What’s Snuffing Out Galaxies Before Their Time?

The VERTICO—Virgo Environment Traced in Carbon Monoxide—Survey observed the gas reservoirs in 51 galaxies in the nearby Virgo Cluster and found that the extreme environment in the cluster was killing galaxies by robbing them of their star-forming fuel. In this composite image, ALMA’s radio wavelength observations of the VERTICO galaxies’ molecular gas disks are magnified by a factor of 20. They are overlaid on the X-ray image of the hot plasma within the Virgo Cluster. Credit: ALMA (ESO/NAOJ/NRAO)/S. Dagnello (NRAO)/Böhringer et al. (ROSAT All-Sky Survey)

In the Milky Way, the formation rate of stars is about one solar mass every year. About 10 billion years ago, it was ten solar masses every year. What happened?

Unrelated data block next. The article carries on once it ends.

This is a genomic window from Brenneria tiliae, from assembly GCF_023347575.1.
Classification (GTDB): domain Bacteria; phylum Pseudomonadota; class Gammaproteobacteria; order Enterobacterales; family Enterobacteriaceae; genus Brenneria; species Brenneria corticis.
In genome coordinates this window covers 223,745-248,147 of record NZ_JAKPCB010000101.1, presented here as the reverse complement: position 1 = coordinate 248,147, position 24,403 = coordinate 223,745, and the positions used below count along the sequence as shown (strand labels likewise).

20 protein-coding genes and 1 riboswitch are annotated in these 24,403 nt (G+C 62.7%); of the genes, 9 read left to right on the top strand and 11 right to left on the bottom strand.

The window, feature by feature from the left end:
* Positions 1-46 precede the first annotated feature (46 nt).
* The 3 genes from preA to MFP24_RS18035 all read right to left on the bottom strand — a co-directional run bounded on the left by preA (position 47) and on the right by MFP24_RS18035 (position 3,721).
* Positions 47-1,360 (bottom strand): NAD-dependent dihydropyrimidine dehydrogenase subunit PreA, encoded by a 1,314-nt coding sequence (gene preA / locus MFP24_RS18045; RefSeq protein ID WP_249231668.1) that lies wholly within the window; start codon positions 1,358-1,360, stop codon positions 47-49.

Stars are born in giant molecular clouds (GMCs), and astronomers think that the environment in galaxies affects these clouds and their ability to spawn new stars. Sometimes the environment is so extreme that entire galaxies stop forming new stars.

Astronomers call this “quenching,” and they want to know what causes it.

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